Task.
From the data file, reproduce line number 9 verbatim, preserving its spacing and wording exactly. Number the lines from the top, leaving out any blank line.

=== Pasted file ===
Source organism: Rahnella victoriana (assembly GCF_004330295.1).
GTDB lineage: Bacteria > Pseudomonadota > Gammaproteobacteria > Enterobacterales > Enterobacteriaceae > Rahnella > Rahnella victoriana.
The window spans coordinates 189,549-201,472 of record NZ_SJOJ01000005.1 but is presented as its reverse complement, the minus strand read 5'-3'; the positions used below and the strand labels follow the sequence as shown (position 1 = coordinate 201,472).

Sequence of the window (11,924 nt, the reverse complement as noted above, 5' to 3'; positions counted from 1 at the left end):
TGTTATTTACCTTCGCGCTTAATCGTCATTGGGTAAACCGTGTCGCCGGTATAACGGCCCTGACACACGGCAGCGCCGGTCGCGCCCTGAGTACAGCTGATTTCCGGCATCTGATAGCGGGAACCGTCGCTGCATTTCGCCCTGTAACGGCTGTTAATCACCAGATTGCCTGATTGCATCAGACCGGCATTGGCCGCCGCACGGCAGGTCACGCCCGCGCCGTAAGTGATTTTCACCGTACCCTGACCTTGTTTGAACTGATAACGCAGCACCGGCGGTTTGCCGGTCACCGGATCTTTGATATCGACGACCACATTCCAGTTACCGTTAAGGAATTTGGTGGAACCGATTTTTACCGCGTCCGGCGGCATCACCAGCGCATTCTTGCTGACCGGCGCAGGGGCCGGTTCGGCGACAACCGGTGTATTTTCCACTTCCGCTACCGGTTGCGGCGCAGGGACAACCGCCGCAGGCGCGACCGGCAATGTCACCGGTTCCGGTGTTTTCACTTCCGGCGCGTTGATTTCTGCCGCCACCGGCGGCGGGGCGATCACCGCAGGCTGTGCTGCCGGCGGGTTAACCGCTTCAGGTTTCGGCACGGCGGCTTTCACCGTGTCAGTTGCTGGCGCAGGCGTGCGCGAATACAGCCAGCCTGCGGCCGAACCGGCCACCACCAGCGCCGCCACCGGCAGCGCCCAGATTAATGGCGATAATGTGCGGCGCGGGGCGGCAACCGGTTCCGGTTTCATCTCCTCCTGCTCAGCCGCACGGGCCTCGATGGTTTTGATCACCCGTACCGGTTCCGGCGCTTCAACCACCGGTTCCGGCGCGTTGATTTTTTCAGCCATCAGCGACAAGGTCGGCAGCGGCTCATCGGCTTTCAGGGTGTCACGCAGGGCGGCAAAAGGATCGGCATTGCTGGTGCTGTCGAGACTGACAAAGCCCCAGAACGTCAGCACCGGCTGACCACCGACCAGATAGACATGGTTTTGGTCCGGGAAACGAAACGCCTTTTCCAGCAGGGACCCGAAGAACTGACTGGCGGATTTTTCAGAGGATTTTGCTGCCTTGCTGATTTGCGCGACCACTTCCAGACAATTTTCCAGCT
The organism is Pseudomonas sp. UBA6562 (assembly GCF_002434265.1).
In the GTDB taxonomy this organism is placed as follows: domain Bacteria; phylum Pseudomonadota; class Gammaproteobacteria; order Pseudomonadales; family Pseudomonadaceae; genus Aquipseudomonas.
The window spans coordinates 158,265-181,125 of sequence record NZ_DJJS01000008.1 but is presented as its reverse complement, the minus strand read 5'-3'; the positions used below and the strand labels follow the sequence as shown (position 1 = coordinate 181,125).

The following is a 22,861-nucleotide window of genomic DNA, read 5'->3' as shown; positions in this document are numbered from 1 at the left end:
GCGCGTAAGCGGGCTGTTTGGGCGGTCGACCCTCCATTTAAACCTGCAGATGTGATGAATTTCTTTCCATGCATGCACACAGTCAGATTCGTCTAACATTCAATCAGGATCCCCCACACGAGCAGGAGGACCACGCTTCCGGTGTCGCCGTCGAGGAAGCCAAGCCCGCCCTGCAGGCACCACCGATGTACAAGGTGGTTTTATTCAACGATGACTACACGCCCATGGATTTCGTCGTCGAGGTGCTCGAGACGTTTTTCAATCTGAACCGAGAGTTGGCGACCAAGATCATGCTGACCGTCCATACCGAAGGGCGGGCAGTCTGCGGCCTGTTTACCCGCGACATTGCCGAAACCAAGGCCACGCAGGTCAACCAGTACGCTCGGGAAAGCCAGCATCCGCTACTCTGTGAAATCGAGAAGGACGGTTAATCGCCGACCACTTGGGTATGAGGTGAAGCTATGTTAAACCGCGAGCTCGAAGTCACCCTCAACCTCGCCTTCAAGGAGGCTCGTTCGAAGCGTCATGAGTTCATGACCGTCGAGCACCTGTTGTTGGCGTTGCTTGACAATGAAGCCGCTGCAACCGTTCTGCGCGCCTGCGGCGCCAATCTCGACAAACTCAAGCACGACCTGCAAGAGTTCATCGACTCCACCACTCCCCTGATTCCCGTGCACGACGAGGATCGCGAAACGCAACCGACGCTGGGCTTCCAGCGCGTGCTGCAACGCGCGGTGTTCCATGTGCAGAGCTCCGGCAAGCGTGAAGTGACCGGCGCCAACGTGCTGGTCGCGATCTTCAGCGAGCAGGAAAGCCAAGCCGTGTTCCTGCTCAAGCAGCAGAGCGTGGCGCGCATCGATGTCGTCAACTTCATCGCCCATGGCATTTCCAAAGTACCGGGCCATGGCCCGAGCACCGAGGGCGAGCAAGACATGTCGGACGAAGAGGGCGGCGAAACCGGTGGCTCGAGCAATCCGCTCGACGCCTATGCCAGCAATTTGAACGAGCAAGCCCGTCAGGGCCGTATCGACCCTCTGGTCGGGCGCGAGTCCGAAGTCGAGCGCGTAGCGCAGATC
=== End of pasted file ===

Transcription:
The following is a 22,861-nucleotide window of genomic DNA, read 5'->3' as shown; positions in this document are numbered from 1 at the left end: